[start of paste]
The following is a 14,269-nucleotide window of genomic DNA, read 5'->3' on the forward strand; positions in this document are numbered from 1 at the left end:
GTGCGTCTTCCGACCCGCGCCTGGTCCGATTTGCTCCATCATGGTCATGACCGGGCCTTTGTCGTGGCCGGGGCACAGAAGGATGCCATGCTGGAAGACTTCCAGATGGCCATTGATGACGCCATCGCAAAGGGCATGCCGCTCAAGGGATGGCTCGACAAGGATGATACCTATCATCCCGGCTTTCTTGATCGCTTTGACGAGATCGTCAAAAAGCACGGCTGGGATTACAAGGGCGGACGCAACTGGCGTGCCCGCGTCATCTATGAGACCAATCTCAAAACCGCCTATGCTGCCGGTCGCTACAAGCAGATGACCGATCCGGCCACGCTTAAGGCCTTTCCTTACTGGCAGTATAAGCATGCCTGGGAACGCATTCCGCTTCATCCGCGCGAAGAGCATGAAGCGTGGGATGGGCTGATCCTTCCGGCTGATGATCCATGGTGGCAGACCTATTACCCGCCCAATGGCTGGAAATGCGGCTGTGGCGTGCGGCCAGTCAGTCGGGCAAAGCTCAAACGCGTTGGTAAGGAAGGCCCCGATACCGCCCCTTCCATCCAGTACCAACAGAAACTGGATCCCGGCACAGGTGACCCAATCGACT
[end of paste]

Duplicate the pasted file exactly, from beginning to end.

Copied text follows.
The following is a 14,269-nucleotide window of genomic DNA, read 5'->3' on the forward strand; positions in this document are numbered from 1 at the left end:
GTGCGTCTTCCGACCCGCGCCTGGTCCGATTTGCTCCATCATGGTCATGACCGGGCCTTTGTCGTGGCCGGGGCACAGAAGGATGCCATGCTGGAAGACTTCCAGATGGCCATTGATGACGCCATCGCAAAGGGCATGCCGCTCAAGGGATGGCTCGACAAGGATGATACCTATCATCCCGGCTTTCTTGATCGCTTTGACGAGATCGTCAAAAAGCACGGCTGGGATTACAAGGGCGGACGCAACTGGCGTGCCCGCGTCATCTATGAGACCAATCTCAAAACCGCCTATGCTGCCGGTCGCTACAAGCAGATGACCGATCCGGCCACGCTTAAGGCCTTTCCTTACTGGCAGTATAAGCATGCCTGGGAACGCATTCCGCTTCATCCGCGCGAAGAGCATGAAGCGTGGGATGGGCTGATCCTTCCGGCTGATGATCCATGGTGGCAGACCTATTACCCGCCCAATGGCTGGAAATGCGGCTGTGGCGTGCGGCCAGTCAGTCGGGCAAAGCTCAAACGCGTTGGTAAGGAAGGCCCCGATACCGCCCCTTCCATCCAGTACCAACAGAAACTGGATCCCGGCACAGGTGACCCAATCGACT